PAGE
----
Laparoscopic splenectomy that has been gaining wide acceptance and has become favored lately over conventional splenectomy is preferred despite increases in the operation duration because it shortens hospital stay, makes pain alliviation easier and creates better cosmotic results. With invention of advanced laparoscopic instruments it has become commonly utilized [9,23]. In our study most of the patients were treated by conventional splenectomy. The ones that were treated by laparoscopic splenectomy (4.6%) were our last cases.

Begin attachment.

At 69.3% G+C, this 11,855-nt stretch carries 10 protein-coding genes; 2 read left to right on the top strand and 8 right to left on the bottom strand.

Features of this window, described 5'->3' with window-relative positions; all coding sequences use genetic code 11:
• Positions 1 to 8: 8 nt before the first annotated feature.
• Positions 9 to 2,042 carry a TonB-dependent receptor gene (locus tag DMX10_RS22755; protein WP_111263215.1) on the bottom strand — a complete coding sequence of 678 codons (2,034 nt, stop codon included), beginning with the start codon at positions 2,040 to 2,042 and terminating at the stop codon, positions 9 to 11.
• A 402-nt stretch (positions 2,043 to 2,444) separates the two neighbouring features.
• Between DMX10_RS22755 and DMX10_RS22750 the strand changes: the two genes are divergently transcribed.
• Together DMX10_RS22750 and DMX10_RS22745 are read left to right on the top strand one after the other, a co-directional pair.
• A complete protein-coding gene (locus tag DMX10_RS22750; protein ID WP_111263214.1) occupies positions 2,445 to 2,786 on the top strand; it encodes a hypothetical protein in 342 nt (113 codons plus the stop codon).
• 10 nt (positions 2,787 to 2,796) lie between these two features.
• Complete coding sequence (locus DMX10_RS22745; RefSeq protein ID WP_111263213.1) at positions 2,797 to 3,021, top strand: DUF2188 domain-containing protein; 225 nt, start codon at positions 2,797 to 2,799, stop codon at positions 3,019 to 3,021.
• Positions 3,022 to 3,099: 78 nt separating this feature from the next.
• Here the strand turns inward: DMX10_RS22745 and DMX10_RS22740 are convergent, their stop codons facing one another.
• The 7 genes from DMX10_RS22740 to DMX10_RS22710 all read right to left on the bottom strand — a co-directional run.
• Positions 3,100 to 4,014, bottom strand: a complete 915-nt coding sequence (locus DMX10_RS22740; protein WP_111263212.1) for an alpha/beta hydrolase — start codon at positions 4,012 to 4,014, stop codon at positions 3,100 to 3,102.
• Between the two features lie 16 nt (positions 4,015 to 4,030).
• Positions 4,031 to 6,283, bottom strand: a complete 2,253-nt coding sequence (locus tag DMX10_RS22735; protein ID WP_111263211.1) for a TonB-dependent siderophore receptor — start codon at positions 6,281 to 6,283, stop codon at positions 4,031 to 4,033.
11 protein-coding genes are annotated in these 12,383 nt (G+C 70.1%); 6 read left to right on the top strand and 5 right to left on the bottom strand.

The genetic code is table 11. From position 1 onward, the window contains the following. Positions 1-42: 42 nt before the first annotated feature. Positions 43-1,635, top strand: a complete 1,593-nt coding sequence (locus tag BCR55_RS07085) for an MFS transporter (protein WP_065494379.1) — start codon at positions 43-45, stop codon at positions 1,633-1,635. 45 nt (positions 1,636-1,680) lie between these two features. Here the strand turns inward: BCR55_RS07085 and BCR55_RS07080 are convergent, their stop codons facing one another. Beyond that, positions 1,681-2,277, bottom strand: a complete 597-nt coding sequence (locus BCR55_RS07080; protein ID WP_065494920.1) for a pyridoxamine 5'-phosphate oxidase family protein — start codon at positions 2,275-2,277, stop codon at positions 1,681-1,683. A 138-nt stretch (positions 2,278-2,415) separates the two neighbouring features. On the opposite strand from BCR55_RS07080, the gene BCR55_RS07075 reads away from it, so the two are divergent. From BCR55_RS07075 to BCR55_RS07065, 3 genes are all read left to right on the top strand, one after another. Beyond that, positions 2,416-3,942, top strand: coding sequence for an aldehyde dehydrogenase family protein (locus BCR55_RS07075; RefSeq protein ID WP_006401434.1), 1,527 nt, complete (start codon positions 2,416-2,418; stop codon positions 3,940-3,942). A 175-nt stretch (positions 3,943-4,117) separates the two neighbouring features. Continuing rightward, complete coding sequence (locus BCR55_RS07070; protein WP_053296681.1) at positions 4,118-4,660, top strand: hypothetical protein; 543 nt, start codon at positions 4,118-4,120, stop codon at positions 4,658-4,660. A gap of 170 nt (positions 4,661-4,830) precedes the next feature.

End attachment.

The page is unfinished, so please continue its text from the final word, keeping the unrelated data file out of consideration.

To conclude, considering mortality and morbidity of splenectomy; conservative approach should be the first choice in the hospitals which are properly equipped after taking into account such the factors as the general health status of the patient, degree of splenic injury, concomitant organ injury. If the patient is opererated on, spleen conserving operations should be prefered. To reduce the iatrogenic spleenic injuries, necessary assesments should be performed before the operation and precautious surgical technique should be exercised to avoid to damage the spleen. Multidisciplinary approach in patients scheduled for elective splenectomy is the most important factor to reduce the mortality and morbidity. Laparoscopic splenectomy is beneficial for the selected cases.